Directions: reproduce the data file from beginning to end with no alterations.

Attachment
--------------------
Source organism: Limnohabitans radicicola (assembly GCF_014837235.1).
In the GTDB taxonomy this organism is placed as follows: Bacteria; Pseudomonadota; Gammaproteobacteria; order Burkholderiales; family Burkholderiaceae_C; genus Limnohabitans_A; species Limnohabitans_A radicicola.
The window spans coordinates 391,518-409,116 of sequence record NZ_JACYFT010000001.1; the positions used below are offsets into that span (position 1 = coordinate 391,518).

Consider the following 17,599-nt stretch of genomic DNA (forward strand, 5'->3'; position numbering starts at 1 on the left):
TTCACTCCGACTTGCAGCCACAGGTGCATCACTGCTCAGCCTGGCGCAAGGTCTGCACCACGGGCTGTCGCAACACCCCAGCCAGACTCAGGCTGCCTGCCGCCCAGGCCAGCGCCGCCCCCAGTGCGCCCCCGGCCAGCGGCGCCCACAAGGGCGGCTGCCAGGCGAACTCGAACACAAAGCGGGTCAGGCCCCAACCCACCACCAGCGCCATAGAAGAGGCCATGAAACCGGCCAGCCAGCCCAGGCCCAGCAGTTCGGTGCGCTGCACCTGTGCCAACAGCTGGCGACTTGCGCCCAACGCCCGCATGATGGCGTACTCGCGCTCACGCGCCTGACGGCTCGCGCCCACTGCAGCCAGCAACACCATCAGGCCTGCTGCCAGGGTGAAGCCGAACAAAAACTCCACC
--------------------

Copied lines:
Source organism: Limnohabitans radicicola (assembly GCF_014837235.1).
In the GTDB taxonomy this organism is placed as follows: Bacteria; Pseudomonadota; Gammaproteobacteria; order Burkholderiales; family Burkholderiaceae_C; genus Limnohabitans_A; species Limnohabitans_A radicicola.
The window spans coordinates 391,518-409,116 of sequence record NZ_JACYFT010000001.1; the positions used below are offsets into that span (position 1 = coordinate 391,518).

Consider the following 17,599-nt stretch of genomic DNA (forward strand, 5'->3'; position numbering starts at 1 on the left):
TTCACTCCGACTTGCAGCCACAGGTGCATCACTGCTCAGCCTGGCGCAAGGTCTGCACCACGGGCTGTCGCAACACCCCAGCCAGACTCAGGCTGCCTGCCGCCCAGGCCAGCGCCGCCCCCAGTGCGCCCCCGGCCAGCGGCGCCCACAAGGGCGGCTGCCAGGCGAACTCGAACACAAAGCGGGTCAGGCCCCAACCCACCACCAGCGCCATAGAAGAGGCCATGAAACCGGCCAGCCAGCCCAGGCCCAGCAGTTCGGTGCGCTGCACCTGTGCCAACAGCTGGCGACTTGCGCCCAACGCCCGCATGATGGCGTACTCGCGCTCACGCGCCTGACGGCTCGCGCCCACTGCAGCCAGCAACACCATCAGGCCTGCTGCCAGGGTGAAGCCGAACAAAAACTCCACC